Source: TIME.com: Top Science and Health Stories - September 21, 2017 Category: Consumer Health News Authors: Amanda MacMillan Tags: Uncategorized artificial sweeteners diet soda diet soda weight gain diet soda weight loss Diet/Nutrition how to lose weight is diet soda bad for you Sugar Source Type: news

The Mexico City Earthquake Is a Warning for Americans
We are only beginning to understand the full damage of the earthquake in Mexico City: at least 230 dead, including at least 21 schoolchildren; nearly 50 buildings flattened; entire communities without power or cell phone coverage. It’s a grim reminder of just how devastating a seismic event can be. But what is particularly chilling is that this quake could have been much worse. Monday’s earthquake was an M 7.1. That M stands for “magnitude,” or the amount of energy released in a quake. Magnitude is measured exponentially: in other words, the 1906 quake that leveled San Francisco, an estimated M 7.8,...
Source: TIME.com: Top Science and Health Stories - September 21, 2017 Category: Consumer Health News Authors: Kathryn Miles Tags: Uncategorized Disasters Mexico Natural Disasters onetime Source Type: news

Disaster survivors rescued from rubble -- in Mexico and beyond
Somewhere beneath the rubble of a collapsed elementary school in Mexico City, rescuers believe a 12-year-old girl is alive. (Source: CNN.com - Health)
Source: CNN.com - Health - September 21, 2017 Category: Consumer Health News Source Type: news

Here ’s What Stephen Colbert Has to Say About Donald Trump’s ‘Worst Ever’ Emmys Snub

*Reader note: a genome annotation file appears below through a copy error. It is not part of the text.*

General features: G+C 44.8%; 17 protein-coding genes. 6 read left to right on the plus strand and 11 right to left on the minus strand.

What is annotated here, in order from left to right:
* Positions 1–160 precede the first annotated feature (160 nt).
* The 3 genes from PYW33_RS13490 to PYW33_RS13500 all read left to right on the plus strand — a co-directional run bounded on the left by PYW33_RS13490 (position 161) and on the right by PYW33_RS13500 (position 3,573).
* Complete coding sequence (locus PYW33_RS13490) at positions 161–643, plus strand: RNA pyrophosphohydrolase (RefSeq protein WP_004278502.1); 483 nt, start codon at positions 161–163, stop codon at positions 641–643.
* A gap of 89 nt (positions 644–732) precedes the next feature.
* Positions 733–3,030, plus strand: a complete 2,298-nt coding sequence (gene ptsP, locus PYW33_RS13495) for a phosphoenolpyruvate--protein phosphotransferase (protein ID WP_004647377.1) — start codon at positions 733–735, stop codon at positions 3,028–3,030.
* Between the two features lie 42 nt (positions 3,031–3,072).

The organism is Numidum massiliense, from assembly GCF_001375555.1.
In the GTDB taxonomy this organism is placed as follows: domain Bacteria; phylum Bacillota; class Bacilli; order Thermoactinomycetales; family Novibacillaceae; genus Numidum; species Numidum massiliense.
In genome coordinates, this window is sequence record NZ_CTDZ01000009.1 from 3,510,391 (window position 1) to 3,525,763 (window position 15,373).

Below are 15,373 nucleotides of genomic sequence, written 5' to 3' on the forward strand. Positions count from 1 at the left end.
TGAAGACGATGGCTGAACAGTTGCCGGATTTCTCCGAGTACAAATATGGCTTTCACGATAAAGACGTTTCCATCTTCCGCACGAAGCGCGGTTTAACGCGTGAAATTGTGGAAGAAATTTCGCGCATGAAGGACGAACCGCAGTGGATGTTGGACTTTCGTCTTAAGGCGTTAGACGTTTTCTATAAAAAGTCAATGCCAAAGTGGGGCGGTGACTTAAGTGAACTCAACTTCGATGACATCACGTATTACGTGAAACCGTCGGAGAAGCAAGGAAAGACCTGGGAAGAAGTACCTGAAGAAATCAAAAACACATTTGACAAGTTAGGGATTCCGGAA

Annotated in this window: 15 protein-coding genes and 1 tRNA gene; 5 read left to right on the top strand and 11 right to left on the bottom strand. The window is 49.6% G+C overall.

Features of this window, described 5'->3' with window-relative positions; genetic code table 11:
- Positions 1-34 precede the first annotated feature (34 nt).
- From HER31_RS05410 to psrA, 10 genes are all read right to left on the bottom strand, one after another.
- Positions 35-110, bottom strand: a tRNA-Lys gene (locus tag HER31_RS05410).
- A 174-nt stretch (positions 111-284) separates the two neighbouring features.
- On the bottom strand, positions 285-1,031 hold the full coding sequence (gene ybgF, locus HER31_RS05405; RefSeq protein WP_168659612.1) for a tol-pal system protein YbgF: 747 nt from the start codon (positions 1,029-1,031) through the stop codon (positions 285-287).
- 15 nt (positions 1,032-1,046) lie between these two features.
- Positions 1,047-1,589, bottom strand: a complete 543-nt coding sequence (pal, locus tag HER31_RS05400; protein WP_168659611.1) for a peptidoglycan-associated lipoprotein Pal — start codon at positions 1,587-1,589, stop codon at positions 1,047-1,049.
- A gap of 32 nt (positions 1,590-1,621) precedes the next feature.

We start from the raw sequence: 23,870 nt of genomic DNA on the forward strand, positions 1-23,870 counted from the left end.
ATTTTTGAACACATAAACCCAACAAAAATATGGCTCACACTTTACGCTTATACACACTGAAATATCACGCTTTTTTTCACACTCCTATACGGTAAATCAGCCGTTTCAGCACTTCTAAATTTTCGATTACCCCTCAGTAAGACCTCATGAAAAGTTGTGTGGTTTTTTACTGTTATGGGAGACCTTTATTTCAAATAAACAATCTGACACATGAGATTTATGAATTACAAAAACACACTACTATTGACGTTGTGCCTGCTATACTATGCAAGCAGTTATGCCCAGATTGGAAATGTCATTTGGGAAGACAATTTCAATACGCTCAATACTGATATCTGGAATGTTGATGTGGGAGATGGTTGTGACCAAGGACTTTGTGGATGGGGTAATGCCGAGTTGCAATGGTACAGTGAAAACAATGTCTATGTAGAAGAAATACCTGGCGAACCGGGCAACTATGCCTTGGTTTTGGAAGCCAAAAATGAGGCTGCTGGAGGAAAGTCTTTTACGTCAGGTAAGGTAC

After offering President Donald Trump some rare praise for his online response to both Hurricane Maria and the earthquake in Mexico City, Stephen Colbert took some time to address the President’s criticism of the 2017 Emmys — which Colbert hosted — during Wednesday’s episode of The Late Show. “I was saddened to see how bad the ratings were on the Emmys last night — the worst ever,” Trump tweeted on Tuesday, two days after the awards show aired. “Smartest people of them all are the ‘DEPLORABLES.'” Colbert, of course, had some qualms with Trump’s claims. &ldqu...
Source: TIME.com: Top Science and Health Stories - September 21, 2017 Category: Consumer Health News Authors: Megan McCluskey Tags: Uncategorized 2017 emmys Donald Trump Late Night Television stephen colbert the late show with stephen colbert TV Source Type: news

Mexico: MSF Deploys Teams to Provide Psychosocial Support and Assess Medical Needs
Within 24 hours of the powerful earthquake that struck on September 19, MSF began providing psychosocial support in Mexico City and assessing the needs in Morelos state.Language English (Source: MSF News)
Source: MSF News - September 21, 2017 Category: International Medicine & Public Health Authors: Jess Brown Source Type: news

MSF Deploys Psychosocial Teams to Mexico City, Assessing Medical Needs in Morelos State